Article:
Number of cases that led to back wages: 15
Amount of employees paid for violations: 120
Amount paid in back wages: $81,170
Number of cases that led to back wages: 12
Amount of employees paid for violations: 110
Amount paid in back wages: $37,855
Convenience stores and gas stations
Number of cases that led to back wages: 5
Amount of employees paid for violations: 17
Amount paid in back wages: $4,499
Number of cases that led to back wages: 4
Amount of employees paid for violations: 52
Amount paid in back wages: $58,500
Note: Does not include open cases. Just includes cases that led to back wages paid to employees between 2007 and 2011. Source: U.S. Department of Labor
More than 2,000 workers in the region in the last five years were not paid more than $2.3 million in wages owed to them by companies that failed to pay overtime or minimum wage or violated other federal compensation laws, such as misclassifying employees, according to a JournalNews/Middletown Journal analysis.
“Wage theft” occurs when employers illegally withhold wages or underpay their workers, and an examination of U.S. Department of Labor data shows that at least 120 businesses in the region in the last five years agreed to pay back wages to workers for a variety of violations of labor laws.
Businesses in low-paying sectors — such as food services and retail — had the most federal wage violations in a seven-county area that includes Montgomery, Greene, Miami, Warren, Clark, Champaign and Butler counties. Some labor advocacy groups suspect that wage theft is growing because of the poor economy and tight job market.
Many wage violations are not reported because of a lack of education about worker rights and a fear of retaliation for filing complaints against an employer, according to some labor and employment-law experts.
They claim wage theft is costing the state hundreds of millions of dollars in lost revenue.
But some legal experts who represent employers said very few wage violations result from companies deliberately cheating their workers out of money. Instead, they said misclassification occurs because of a lack of education on labor rules and statutes.
Misclassification costs company
WinWholesale Inc., a supplier of domestic and industrial supplies, agreed last year to pay almost $1.56 million in back wages to about 839 employees who were misclassified, according to federal records.
WinWholesale has 3,934 employees and it boasts 458 locally owned wholesaling corporations and 66 companies under Noland, a wholly owned subsidiary, according to the company. The company had sales of $1.76 billion in the fiscal year ending Jan. 31. The company worked with the federal agency’s Wage and Hour Division to resolve errors in the payroll classification of some employees working for Win Companies and Noland Company between January 2009 and January 2011, said Steve Edwards, vice president of marketing with WinWholesale.
He said any misclassified employees were paid last year to reimburse them for overtime they were estimated to have worked during that two-year period.
“WinWholesale and the Win/Noland Group of Companies are committed to complying with applicable payroll requirements and appreciate the assistance and support provided by the U.S. Department of Labor throughout this process,” Edwards said.
The company was not assessed any civil penalties, and the federal agency did not take any legal action because the company complied with the findings in the case and took appropriate action, said Rhonda Burke, spokeswoman with the Department of Labor.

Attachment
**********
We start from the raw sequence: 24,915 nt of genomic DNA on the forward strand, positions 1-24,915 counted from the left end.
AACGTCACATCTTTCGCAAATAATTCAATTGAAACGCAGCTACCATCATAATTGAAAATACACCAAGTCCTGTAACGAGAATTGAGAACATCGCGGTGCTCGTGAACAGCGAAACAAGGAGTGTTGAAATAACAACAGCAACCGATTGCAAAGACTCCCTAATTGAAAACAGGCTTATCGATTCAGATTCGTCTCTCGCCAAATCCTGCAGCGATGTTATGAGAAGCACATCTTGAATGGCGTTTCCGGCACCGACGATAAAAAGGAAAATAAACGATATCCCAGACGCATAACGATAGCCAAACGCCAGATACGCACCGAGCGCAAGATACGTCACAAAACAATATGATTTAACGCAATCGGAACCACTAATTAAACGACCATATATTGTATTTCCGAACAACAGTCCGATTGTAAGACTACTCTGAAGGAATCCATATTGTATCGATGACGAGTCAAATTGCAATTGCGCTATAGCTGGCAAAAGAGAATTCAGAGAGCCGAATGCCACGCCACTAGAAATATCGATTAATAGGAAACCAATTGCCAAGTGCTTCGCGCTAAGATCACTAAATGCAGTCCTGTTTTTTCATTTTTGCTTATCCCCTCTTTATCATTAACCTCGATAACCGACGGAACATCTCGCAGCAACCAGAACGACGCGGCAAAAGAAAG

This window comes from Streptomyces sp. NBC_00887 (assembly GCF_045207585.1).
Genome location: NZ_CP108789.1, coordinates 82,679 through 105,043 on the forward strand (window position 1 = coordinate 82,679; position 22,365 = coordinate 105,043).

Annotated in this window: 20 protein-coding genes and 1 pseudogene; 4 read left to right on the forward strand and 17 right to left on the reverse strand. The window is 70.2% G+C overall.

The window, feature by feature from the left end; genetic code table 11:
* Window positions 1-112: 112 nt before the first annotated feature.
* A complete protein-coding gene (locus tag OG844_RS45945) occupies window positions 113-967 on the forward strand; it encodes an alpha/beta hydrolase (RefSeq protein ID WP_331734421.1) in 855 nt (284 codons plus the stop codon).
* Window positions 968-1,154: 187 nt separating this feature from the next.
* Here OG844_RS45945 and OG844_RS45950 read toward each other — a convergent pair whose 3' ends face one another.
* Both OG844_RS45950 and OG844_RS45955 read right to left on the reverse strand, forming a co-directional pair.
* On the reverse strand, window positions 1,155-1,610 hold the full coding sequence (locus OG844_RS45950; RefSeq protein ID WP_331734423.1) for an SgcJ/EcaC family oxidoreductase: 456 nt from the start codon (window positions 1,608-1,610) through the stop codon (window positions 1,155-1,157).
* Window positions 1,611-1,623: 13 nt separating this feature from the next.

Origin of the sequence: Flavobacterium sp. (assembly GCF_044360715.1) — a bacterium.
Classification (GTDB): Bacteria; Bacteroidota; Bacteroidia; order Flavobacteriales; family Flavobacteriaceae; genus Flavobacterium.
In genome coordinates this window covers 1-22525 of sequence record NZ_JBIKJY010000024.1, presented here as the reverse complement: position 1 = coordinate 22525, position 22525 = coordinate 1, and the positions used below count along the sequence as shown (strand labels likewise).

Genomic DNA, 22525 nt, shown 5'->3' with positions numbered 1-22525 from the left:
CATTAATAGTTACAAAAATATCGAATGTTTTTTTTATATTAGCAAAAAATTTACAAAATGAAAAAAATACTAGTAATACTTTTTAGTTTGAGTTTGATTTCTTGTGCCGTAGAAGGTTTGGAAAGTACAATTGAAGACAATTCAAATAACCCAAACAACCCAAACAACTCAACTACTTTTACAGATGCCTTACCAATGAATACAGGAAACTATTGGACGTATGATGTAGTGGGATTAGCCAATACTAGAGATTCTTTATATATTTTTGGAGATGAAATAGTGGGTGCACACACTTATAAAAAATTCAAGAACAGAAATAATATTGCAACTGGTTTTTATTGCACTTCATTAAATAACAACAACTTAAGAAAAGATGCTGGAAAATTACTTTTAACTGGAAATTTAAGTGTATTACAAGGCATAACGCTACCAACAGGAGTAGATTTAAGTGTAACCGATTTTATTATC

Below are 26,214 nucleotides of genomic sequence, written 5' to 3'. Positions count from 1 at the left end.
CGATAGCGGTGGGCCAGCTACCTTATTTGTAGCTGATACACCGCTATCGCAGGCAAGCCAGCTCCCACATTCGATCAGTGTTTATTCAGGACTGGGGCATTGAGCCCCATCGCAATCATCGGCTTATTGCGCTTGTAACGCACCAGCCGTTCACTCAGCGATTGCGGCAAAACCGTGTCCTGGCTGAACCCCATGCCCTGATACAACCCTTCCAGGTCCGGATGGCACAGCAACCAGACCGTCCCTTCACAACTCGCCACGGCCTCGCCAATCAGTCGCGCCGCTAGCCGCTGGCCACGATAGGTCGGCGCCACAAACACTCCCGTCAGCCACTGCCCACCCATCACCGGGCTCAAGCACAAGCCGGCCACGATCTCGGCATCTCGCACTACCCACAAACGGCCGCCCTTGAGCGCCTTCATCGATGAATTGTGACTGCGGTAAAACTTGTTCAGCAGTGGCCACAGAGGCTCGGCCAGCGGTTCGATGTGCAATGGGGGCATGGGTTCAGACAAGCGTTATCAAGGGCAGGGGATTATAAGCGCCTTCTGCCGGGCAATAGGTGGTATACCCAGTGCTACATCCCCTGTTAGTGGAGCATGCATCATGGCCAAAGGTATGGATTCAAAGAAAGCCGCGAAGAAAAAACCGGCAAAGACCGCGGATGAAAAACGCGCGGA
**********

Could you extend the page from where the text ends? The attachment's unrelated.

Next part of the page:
WinWholesale was one of about 120 across the region that in total agreed to pay almost $2.36 million in back wages to about 2,040 workers for violations of federal labor laws dating back to 2007, according to a review of data from the Department of Labor’s Wage and Hour Division.
Only closed cases were available for review. Workers who believe they are victims of wage theft can file complaints with the labor department or the state, depending on the type of violation, or they can file a civil lawsuit.
Misclassification of employees as independent contractors and unpaid overtime are the most common types of wage theft and they are often connected, said Michell McIntyre, the project director for the National Consumers League’s Special Project on Wage Theft.
McIntyre said businesses often wish to hire workers as independent contractors instead of as employees because then they do not have to pay payroll taxes, unemployment insurance or workers compensation.
She said this saves businesses lots of money, and it can give them an unfair competitive advantage as far as bidding for contracts and controlling costs. It typically also means workers do not receive overtime.
Although misclassification is common, it is under-reported like all forms of wage theft because some workers are reluctant to anger their employers by filing a complaint while others are either unaware of the violations or the proper channels to lodge a complaint, McIntyre said.
“What (investigators) are able to get to is just a drop in the bucket,” she said. “I would say that it’s 50 to 100 percent (higher) than what’s being reported, and I would say that’s just people being scared.”
A 2009 report by the Ohio Attorney General’s office estimated the state is losing hundreds of millions of dollars in state and local revenue from employers who misclassify their workers and underreport their income.
The report said also wage theft gives other businesses an incentive to cheat to compete with the “artificially low prices of their dishonest counterparts.”
Employers that play by the rules often find themselves undercut by competitors that reduce their labor costs 20 to 30 percent by misclassifying their workers, said Scott Allen, spokesman with the labor department.
Job sectors that had most cases